In Germany, policymakers address the problems of their centralized system with even more centralized decision-making, thinking perhaps that somehow the outcome will be different. It isn't. "Rather than following a bottom-up approach of empowering the consumer and letting him make choices, German health reforms have favored the top-down, interventionist approach," said Wilfried Prewo of Hanover, Germany, an analyst with the Centre for the New Europe. "The failure of these top-down, interventionist policies has been followed by an ever-higher degree of command-and-control."
"It would be the ultimate irony if…the U.S. were to embrace such a fundamentally flawed model" as a single-payer system, Pollard said, "at the very time when Europeans are discovering competition and choice."
European tax and spending policies, particularly to sustain European health and welfare programs, are massive. Government spending already consumes more than half of the Gross Domestic Product (GDP) in France and Sweden, and more than 45 percent in Germany and Italy. Whatever yardstick you care to use, the economic costs are high. Europe is well behind America in economic growth, job creation, productivity, and competitiveness. If you want a lower standard of living, the Europeans have the right prescription.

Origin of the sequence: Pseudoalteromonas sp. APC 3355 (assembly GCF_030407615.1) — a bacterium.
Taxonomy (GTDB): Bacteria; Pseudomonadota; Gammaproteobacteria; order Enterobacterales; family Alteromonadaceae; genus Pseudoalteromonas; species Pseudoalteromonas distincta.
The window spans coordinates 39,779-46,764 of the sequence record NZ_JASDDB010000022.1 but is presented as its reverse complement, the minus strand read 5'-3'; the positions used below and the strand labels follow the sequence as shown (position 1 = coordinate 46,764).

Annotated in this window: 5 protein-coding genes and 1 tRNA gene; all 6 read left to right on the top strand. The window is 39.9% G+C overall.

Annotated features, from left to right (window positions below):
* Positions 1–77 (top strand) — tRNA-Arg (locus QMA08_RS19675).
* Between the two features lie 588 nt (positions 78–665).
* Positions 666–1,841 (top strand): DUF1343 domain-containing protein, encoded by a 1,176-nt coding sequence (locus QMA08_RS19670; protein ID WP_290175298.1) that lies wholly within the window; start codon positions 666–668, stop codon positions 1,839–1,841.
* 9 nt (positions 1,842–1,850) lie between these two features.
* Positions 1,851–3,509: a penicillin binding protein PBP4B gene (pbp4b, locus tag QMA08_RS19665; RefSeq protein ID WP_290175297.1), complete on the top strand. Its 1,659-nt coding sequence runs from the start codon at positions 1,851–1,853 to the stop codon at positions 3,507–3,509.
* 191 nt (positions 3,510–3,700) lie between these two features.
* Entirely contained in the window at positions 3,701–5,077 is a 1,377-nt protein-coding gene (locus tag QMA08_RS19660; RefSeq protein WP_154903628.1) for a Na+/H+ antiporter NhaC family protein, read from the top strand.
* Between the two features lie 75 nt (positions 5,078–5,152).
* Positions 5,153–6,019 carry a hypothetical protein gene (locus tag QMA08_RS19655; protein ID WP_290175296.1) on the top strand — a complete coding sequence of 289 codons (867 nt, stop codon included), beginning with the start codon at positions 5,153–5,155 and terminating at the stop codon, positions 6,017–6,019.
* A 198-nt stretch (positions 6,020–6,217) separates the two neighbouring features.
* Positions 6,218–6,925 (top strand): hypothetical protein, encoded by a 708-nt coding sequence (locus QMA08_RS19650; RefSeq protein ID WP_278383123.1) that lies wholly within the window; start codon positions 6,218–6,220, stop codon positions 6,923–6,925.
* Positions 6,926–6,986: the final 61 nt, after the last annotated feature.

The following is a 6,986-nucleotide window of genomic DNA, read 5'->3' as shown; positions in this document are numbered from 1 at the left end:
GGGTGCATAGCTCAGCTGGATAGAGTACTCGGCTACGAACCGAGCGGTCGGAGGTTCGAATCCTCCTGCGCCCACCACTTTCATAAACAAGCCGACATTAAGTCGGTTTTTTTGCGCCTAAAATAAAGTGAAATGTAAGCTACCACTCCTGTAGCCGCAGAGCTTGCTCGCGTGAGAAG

Ultimately, households, not employers or a disembodied abstraction called the government, pay 100 percent of health care costs, Dr. Alphonse Crespo of the Institut Constant de Rebecque in Switzerland observes. "Citizens always wind up paying for health care, either through taxes, insurance premiums, or out-of-pocket costs. It is only an illusion to think that 'government' pays the bills through single-payer systems."